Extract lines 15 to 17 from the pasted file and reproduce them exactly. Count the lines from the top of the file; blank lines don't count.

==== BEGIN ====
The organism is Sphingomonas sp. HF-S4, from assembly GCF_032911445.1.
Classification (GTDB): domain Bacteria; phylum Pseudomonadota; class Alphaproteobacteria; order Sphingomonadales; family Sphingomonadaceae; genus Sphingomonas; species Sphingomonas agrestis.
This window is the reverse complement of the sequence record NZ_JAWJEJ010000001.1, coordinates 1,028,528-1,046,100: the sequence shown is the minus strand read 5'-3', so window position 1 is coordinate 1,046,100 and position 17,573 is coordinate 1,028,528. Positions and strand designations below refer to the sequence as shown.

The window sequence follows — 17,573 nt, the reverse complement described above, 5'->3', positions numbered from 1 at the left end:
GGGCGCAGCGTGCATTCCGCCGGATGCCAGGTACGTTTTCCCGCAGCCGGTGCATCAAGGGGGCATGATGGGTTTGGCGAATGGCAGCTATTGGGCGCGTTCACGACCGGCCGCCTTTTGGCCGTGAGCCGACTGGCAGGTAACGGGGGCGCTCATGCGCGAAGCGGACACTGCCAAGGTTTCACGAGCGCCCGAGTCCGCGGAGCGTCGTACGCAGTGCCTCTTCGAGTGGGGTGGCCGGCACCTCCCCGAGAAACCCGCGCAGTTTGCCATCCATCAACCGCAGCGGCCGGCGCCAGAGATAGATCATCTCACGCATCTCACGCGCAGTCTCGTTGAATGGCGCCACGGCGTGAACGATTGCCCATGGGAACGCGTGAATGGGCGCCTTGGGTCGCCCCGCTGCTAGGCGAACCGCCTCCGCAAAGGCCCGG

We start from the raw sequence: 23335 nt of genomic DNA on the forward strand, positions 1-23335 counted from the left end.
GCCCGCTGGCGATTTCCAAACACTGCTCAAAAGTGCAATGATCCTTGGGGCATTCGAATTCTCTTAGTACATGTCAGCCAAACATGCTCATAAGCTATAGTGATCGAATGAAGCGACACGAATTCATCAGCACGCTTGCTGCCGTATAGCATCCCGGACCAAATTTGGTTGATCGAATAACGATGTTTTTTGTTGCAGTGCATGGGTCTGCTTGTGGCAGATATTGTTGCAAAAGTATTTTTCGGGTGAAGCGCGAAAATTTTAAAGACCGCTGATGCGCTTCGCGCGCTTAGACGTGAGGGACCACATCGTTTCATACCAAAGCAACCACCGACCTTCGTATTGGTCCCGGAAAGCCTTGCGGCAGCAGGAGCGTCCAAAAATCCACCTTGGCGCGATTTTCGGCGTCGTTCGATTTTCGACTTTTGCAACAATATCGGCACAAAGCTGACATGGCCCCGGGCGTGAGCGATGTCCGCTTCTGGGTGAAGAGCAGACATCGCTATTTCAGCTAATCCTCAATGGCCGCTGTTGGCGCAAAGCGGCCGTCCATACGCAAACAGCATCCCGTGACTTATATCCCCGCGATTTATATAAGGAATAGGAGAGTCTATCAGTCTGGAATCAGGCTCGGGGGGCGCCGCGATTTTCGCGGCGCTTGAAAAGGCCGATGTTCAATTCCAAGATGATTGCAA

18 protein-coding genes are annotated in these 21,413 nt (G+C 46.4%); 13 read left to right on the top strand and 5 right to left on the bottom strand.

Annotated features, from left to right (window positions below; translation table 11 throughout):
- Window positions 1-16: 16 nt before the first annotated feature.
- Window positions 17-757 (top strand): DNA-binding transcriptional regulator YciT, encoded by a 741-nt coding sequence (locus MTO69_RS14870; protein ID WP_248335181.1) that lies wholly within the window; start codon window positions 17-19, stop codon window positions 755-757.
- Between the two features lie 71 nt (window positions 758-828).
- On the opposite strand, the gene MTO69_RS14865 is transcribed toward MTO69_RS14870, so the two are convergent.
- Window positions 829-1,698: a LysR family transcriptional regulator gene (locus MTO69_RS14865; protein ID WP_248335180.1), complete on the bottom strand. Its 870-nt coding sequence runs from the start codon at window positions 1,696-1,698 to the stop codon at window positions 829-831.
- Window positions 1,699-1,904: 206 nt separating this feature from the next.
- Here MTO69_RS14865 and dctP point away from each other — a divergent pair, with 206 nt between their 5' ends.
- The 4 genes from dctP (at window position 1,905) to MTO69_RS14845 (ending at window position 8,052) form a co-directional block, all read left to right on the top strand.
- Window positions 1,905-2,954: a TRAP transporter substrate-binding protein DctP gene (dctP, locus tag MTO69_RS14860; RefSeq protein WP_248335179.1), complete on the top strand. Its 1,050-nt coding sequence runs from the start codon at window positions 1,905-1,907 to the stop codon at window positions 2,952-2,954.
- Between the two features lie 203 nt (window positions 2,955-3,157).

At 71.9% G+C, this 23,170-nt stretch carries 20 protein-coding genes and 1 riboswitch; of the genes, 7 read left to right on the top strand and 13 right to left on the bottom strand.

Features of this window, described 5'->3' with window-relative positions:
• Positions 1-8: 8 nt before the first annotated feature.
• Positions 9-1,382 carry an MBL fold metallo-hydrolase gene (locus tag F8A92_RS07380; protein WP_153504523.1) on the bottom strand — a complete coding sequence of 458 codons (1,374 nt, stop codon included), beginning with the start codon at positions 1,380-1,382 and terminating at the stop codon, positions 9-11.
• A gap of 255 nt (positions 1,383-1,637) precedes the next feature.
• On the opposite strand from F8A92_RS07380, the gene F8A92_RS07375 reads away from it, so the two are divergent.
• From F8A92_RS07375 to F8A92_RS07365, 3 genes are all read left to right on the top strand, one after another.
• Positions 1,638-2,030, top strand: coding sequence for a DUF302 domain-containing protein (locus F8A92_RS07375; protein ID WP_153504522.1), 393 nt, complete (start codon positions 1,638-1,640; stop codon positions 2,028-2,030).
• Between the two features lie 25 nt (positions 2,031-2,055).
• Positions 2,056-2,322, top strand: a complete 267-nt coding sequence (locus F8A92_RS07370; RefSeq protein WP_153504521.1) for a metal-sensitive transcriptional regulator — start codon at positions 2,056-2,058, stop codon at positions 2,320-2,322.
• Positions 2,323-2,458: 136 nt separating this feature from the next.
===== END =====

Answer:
- Window positions 1,699-1,904: 206 nt separating this feature from the next.
- Here MTO69_RS14865 and dctP point away from each other — a divergent pair, with 206 nt between their 5' ends.
- The 4 genes from dctP (at window position 1,905) to MTO69_RS14845 (ending at window position 8,052) form a co-directional block, all read left to right on the top strand.